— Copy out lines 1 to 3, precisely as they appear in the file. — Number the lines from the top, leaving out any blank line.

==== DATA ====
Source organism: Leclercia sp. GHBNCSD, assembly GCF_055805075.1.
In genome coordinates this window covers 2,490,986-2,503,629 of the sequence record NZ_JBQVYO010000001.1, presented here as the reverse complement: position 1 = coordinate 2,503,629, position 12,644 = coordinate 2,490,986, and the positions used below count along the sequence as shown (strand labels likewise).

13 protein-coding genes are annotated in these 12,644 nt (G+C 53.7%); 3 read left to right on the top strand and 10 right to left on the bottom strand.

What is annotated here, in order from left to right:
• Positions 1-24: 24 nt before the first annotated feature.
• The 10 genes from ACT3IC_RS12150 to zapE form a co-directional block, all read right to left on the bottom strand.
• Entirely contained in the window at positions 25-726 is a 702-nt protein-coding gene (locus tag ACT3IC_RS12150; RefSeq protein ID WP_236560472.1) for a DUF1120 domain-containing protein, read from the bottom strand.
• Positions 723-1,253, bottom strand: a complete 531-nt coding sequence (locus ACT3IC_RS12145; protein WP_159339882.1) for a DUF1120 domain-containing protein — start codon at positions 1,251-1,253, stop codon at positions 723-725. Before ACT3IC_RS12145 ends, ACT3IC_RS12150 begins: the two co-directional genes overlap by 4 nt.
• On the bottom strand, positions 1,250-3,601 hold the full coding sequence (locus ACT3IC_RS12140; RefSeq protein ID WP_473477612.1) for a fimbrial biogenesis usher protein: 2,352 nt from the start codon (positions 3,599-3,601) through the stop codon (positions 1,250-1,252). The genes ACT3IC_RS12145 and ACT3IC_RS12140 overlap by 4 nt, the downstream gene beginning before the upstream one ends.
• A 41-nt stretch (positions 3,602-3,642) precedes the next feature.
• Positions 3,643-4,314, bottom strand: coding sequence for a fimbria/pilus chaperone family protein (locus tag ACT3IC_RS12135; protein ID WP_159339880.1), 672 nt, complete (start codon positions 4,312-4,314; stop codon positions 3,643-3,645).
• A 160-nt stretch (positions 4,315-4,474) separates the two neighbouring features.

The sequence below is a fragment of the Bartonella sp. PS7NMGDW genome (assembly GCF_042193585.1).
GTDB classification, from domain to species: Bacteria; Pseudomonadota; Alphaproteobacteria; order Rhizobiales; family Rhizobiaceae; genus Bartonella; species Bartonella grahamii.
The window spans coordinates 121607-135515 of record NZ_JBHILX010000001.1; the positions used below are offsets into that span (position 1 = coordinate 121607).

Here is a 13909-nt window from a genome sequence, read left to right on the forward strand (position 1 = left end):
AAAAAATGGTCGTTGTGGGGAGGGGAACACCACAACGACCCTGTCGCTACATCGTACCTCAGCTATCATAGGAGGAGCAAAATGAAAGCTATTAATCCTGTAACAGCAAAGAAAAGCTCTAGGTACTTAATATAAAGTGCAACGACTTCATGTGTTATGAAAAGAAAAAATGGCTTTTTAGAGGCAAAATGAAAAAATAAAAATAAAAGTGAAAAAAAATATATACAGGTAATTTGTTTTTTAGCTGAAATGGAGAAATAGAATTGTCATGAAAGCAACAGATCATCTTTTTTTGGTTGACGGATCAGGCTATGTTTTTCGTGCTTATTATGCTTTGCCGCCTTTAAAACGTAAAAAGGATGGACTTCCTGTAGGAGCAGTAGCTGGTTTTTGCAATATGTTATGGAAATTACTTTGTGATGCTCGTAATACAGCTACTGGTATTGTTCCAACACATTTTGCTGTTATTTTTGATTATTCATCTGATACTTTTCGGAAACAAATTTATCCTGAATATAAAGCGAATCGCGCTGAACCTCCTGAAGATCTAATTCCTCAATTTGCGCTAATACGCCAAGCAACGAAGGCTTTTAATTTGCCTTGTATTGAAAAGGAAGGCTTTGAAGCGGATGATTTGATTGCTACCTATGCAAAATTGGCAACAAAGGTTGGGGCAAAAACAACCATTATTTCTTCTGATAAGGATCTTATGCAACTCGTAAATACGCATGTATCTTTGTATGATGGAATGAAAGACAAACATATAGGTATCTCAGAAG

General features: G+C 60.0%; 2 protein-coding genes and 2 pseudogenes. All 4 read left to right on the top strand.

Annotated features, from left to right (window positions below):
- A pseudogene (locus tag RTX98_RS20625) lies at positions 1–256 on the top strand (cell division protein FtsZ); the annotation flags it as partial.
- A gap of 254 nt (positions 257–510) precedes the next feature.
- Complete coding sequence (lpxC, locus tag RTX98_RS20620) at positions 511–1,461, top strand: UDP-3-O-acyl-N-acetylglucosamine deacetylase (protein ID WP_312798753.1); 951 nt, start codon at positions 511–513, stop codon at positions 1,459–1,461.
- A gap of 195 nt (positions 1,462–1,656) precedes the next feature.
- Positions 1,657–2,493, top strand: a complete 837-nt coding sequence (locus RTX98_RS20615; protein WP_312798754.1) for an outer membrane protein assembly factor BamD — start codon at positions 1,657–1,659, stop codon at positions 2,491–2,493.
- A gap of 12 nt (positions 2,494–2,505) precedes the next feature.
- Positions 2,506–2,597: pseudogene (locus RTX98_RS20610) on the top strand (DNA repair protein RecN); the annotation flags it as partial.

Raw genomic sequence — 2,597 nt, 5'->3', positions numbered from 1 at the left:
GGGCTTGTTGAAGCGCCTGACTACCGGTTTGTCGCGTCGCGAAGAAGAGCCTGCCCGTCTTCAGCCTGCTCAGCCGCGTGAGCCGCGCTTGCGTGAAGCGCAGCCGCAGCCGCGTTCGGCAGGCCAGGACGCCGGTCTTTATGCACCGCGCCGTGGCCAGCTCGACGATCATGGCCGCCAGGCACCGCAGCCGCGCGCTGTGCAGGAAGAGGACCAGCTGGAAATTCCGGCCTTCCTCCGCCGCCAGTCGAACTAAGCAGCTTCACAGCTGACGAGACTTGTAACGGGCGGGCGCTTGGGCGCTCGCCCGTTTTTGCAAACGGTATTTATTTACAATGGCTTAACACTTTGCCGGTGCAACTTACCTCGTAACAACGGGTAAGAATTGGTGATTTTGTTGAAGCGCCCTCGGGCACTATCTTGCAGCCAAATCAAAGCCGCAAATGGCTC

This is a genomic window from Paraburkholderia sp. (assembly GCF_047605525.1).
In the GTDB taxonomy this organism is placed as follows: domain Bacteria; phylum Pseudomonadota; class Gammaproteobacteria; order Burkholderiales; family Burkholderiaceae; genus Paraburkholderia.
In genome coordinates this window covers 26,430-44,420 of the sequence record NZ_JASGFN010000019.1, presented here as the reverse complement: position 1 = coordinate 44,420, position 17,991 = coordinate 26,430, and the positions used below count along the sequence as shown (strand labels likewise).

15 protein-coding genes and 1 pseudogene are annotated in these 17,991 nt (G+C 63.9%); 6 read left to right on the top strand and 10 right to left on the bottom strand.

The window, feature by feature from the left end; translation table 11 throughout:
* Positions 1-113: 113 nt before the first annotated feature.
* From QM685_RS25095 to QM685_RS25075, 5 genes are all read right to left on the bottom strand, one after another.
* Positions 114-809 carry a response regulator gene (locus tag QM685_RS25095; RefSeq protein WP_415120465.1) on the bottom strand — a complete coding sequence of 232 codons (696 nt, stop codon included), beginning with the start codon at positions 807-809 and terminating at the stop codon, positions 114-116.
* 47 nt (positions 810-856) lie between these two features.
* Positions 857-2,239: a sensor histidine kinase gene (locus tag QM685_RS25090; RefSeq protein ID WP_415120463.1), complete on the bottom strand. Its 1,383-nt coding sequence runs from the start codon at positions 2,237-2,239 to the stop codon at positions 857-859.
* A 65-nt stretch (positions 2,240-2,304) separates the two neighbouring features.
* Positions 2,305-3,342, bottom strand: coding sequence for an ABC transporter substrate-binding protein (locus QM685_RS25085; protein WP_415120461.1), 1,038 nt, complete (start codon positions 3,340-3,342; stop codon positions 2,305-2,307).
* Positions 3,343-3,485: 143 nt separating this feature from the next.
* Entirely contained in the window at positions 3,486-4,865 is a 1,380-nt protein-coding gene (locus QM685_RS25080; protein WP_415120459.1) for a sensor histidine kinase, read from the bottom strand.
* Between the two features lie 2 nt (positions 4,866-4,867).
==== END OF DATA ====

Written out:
Source organism: Leclercia sp. GHBNCSD, assembly GCF_055805075.1.
In genome coordinates this window covers 2,490,986-2,503,629 of the sequence record NZ_JBQVYO010000001.1, presented here as the reverse complement: position 1 = coordinate 2,503,629, position 12,644 = coordinate 2,490,986, and the positions used below count along the sequence as shown (strand labels likewise).

13 protein-coding genes are annotated in these 12,644 nt (G+C 53.7%); 3 read left to right on the top strand and 10 right to left on the bottom strand.